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Old 01-08-2010, 01:10 PM
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Lightbulb Consumer Reports pays $32.20/gallon to fill up on AdBlue

Filed under: SUV, Mercedes-Benz, Diesel

Some of us are big fans of diesel engines. Huge fans even. We love the slow-revving grunt. We love the incredibly long time it takes them to run through a tank of fuel. We love lazily cruising at 70 mph while turning over less than 2,000 rpm. There's even more to love, but we have to admit, none of us currently own a vehicle powered by a modern diesel engine that requires AdBlue, a urea-based solution that breaks down nitrogen oxide in exhaust gases that's required for some diesel-powered vehicle to meet strict emissions standards. If we did, we might be a little irked like Tom Mutchler over at Consumer Reports.

Mutchler recently took the publication's diesel-powered Mercedes-Benz GL320 BluTec to a dealer because a warning light indicated that the SUV was low on AdBlue. The total bill for a refill? $316.99! The GL gulped 7.5 gallons of this costly solution, which accounted for $241.50 of the total bill. For those who don't do math, that's $32.20/gallon. Labor and tax accounted for the remainder, which is also shocking considering the only labor involved was twisting a cap and pouring.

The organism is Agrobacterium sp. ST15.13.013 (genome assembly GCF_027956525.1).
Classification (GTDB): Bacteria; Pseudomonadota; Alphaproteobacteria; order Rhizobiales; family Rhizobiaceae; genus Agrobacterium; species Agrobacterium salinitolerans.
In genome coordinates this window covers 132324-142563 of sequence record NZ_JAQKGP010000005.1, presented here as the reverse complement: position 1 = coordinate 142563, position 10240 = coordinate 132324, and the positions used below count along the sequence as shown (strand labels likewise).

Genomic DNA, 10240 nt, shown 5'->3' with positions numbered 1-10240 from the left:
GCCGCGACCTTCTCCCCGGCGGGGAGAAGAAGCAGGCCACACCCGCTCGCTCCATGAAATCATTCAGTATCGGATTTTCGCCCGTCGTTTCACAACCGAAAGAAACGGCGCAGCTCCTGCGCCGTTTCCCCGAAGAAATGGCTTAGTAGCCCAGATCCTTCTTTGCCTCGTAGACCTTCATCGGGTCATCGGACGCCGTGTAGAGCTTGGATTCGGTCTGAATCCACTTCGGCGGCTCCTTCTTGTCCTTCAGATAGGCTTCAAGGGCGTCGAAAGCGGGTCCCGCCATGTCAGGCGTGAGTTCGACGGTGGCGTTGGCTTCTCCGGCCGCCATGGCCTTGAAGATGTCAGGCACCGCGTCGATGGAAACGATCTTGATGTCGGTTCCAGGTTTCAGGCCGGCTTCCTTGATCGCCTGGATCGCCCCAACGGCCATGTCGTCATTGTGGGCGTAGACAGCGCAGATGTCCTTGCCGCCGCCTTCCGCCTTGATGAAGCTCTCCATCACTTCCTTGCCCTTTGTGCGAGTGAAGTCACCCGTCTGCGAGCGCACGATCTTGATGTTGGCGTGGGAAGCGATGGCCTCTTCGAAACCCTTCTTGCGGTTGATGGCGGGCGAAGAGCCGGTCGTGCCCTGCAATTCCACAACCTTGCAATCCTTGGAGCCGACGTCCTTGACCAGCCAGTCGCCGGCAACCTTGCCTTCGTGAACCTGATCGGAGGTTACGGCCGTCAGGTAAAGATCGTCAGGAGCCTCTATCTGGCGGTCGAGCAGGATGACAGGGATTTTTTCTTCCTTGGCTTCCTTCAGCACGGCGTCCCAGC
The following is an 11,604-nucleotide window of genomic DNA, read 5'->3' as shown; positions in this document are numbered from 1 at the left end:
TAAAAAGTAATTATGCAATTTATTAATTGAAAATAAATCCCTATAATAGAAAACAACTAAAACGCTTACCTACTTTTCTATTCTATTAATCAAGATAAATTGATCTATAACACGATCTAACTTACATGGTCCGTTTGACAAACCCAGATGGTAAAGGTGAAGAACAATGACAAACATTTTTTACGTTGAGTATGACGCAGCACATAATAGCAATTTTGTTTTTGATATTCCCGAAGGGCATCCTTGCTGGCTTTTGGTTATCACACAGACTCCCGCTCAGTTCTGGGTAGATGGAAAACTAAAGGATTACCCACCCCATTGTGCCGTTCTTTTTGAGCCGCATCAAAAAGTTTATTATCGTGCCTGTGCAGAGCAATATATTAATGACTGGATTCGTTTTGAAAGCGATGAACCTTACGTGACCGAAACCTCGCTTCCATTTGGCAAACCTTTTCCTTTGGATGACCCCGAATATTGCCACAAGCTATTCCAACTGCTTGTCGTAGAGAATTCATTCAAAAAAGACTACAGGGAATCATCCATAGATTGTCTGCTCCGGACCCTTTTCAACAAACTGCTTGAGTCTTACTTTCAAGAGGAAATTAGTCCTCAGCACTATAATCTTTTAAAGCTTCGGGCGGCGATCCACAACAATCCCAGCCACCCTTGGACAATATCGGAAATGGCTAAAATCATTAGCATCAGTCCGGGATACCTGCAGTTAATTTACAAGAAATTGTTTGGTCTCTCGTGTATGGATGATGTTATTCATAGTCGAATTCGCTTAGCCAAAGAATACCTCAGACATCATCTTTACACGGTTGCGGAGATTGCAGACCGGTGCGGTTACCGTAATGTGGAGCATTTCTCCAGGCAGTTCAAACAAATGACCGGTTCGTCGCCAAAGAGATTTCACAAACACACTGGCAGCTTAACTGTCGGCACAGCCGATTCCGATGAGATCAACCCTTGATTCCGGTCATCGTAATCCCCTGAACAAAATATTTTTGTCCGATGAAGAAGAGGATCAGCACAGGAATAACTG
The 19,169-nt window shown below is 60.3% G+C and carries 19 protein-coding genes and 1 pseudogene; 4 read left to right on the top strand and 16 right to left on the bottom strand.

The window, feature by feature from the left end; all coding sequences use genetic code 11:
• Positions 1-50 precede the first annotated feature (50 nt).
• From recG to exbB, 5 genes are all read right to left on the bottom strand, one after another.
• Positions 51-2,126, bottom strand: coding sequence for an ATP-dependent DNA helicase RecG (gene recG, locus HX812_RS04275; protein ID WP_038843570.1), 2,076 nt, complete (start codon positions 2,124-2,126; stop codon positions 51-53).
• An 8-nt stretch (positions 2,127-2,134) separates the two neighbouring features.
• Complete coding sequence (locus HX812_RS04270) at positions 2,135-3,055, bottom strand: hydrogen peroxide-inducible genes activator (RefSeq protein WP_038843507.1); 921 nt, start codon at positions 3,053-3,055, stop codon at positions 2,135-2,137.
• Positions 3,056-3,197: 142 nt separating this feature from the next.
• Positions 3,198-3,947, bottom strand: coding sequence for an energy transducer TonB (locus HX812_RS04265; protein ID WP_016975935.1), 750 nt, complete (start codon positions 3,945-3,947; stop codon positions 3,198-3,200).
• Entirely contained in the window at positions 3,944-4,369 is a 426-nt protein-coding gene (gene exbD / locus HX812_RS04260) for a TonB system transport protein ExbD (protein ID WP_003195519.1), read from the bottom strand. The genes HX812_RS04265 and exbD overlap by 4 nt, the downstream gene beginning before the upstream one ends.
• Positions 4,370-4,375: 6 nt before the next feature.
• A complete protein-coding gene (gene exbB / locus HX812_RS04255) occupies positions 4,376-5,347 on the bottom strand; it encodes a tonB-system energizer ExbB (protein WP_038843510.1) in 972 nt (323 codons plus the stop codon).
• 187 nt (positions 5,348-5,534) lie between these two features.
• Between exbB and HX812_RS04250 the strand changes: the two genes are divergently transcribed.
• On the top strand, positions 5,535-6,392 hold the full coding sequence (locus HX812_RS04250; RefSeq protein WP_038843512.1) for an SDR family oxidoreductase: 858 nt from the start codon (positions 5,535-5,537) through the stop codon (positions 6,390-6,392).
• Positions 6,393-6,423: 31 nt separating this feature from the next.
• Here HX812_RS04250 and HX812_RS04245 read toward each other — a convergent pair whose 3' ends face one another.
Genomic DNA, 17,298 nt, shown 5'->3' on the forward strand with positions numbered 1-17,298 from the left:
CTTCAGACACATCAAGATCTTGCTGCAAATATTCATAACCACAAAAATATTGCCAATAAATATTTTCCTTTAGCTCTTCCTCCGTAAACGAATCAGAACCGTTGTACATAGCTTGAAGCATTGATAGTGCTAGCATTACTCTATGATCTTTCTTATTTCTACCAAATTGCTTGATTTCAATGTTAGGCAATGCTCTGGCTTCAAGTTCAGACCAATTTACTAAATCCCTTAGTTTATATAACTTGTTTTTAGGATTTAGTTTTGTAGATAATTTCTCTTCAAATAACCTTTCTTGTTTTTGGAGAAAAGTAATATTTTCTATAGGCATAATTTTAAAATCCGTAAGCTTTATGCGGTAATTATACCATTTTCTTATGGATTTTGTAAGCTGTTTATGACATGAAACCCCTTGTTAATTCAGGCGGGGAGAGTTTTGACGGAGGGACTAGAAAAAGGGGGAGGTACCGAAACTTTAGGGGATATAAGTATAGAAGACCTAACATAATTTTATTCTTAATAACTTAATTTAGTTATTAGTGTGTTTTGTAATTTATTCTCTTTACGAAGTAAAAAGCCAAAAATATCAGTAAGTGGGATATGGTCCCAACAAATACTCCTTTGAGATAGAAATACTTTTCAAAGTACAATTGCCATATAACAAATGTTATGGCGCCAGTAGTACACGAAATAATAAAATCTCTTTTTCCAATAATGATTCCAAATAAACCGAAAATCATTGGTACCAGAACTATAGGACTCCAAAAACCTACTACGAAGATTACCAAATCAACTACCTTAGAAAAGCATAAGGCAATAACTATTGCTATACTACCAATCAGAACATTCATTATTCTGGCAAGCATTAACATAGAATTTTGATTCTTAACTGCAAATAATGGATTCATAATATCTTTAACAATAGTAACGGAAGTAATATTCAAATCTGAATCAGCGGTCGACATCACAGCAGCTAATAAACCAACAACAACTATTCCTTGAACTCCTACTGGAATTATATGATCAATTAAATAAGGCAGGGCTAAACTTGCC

It took CR about 16,566 miles to run low on AdBlue, which means they'll be spending $1,457.80 on the stuff over 100,000 miles. Sure, that may not be a lot of money for someone who just purchased a $67,000 SUV, but Mutchler makes a good point reminding us that BMW covers that cost for its diesel-powered vehicles up to 50,000 miles.

[Source: Consumer Reports]Consumer Reports pays $32.20/gallon to fill up on AdBlue originally appeared on Autoblog on Fri, 08 Jan 2010 13:01:00 EST. Please see our terms for use of feeds.

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01-08-2010 02:01 PM
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Old 01-08-2010, 01:21 PM
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Location: SE Mich
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Originally Posted by Webmaster View Post
... Mutchler makes a good point reminding us that BMW covers that cost for its diesel-powered vehicles up to 50,000 miles.
And how many such diesels do THEY have in the United States? Heck, I'll coover the cost of all Rolexes that you lose while flying in outer space, too.
There's a name for this by the marketing weenies but I forget. How much does it REALLY cost them?
Why not check why the usage is so great? Is this typical? Have they been using bio D or cheap fuel? Additive affecting the equilibrium? Who knows?

I think it's a little premature to criticize, until more facts are out.
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